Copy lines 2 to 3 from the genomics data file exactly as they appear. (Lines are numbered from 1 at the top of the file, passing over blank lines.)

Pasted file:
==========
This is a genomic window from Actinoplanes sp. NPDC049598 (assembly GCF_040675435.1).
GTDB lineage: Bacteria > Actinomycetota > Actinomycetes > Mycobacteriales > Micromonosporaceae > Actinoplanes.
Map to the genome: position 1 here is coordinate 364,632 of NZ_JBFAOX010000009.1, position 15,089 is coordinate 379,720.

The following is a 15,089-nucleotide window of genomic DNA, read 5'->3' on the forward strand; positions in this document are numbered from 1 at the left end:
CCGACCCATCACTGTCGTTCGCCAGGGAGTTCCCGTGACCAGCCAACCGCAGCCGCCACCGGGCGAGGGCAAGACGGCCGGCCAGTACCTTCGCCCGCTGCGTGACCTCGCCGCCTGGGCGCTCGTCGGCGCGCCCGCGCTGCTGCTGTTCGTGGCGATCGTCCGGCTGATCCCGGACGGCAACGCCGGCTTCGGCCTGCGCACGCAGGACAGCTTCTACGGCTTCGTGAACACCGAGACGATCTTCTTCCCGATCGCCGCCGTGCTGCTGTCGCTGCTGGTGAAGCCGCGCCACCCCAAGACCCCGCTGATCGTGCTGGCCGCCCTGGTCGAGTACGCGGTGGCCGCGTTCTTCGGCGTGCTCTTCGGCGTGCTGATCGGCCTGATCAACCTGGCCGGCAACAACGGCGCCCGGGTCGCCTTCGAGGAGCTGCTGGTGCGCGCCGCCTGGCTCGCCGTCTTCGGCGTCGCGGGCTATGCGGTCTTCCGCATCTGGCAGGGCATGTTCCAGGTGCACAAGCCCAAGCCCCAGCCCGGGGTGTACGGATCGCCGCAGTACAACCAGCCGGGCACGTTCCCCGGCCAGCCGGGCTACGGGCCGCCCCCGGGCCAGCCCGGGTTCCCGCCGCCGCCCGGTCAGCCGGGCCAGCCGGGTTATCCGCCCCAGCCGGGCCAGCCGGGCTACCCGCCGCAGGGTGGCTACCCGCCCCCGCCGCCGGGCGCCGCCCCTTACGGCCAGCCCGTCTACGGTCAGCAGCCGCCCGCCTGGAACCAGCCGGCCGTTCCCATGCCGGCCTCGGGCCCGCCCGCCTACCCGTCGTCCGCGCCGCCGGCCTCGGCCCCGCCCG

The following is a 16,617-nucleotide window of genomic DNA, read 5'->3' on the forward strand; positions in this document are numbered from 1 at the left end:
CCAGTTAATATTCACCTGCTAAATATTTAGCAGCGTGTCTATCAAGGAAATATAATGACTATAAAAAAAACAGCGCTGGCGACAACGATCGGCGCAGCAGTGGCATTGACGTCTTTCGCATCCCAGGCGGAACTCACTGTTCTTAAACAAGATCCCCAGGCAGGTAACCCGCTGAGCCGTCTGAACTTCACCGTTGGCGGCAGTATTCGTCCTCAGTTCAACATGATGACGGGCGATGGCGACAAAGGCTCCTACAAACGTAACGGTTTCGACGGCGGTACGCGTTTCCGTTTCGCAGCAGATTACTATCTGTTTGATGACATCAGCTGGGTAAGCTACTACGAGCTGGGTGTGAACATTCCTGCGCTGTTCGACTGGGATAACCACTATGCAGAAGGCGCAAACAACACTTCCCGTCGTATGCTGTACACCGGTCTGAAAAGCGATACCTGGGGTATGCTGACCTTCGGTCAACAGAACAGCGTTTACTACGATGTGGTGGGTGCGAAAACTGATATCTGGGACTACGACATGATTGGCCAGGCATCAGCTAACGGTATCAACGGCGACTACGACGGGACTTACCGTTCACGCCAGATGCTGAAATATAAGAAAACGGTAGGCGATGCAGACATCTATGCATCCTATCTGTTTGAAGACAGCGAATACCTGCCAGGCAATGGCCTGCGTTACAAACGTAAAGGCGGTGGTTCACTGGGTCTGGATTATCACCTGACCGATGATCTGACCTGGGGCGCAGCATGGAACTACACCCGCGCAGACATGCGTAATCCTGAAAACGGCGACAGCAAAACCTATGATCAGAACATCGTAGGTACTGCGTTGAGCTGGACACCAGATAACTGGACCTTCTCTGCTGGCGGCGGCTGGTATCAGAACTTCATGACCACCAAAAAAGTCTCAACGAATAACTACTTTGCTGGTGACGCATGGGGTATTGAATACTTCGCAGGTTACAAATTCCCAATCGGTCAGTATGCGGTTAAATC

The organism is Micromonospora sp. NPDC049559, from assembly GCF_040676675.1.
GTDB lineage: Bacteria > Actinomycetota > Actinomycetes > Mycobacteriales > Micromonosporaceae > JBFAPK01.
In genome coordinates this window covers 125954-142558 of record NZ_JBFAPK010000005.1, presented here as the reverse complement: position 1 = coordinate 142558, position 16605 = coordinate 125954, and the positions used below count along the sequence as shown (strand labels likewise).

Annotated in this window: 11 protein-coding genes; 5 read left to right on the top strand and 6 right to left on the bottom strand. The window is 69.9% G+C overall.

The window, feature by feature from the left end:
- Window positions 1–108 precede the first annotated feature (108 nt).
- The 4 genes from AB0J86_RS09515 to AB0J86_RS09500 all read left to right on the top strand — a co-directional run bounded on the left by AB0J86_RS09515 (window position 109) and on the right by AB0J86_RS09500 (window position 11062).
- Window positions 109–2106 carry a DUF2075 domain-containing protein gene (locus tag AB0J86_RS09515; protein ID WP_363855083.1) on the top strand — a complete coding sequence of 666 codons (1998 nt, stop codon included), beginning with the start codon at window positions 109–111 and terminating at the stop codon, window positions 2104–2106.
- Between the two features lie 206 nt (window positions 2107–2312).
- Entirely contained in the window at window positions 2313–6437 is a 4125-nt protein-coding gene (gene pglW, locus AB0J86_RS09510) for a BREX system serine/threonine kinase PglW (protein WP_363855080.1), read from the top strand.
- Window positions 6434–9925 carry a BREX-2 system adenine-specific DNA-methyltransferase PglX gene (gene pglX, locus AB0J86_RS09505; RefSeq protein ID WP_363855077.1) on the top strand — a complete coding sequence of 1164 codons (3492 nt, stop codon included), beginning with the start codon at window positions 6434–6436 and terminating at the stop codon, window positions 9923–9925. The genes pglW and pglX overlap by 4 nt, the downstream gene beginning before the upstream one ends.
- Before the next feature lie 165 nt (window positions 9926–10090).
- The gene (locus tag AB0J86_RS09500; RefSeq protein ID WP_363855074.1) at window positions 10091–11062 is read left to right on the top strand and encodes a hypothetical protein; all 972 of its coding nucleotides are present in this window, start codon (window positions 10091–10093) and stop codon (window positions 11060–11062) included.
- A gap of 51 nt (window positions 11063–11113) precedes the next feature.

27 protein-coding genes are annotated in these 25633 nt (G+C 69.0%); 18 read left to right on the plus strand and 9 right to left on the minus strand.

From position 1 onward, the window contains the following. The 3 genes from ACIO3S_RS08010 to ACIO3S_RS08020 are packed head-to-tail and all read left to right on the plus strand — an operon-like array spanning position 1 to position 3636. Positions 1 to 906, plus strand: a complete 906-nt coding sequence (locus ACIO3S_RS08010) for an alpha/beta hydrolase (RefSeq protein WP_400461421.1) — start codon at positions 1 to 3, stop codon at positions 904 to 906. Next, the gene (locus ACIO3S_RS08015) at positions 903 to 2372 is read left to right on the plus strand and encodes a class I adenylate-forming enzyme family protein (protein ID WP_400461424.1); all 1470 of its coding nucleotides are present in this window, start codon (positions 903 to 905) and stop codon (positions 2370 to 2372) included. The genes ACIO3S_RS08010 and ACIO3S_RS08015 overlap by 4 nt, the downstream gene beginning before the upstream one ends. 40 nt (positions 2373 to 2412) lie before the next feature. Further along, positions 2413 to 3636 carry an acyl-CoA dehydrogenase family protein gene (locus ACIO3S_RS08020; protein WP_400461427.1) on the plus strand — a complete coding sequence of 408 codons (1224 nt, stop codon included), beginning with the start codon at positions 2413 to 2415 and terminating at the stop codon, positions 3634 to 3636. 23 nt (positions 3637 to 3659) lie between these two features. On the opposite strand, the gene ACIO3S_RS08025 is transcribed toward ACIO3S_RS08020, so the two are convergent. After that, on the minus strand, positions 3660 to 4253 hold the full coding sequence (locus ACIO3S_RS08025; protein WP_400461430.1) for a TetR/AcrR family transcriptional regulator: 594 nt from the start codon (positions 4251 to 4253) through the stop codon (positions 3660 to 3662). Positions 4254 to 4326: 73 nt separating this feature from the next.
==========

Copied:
GTDB lineage: Bacteria > Actinomycetota > Actinomycetes > Mycobacteriales > Micromonosporaceae > Actinoplanes.
Map to the genome: position 1 here is coordinate 364,632 of NZ_JBFAOX010000009.1, position 15,089 is coordinate 379,720.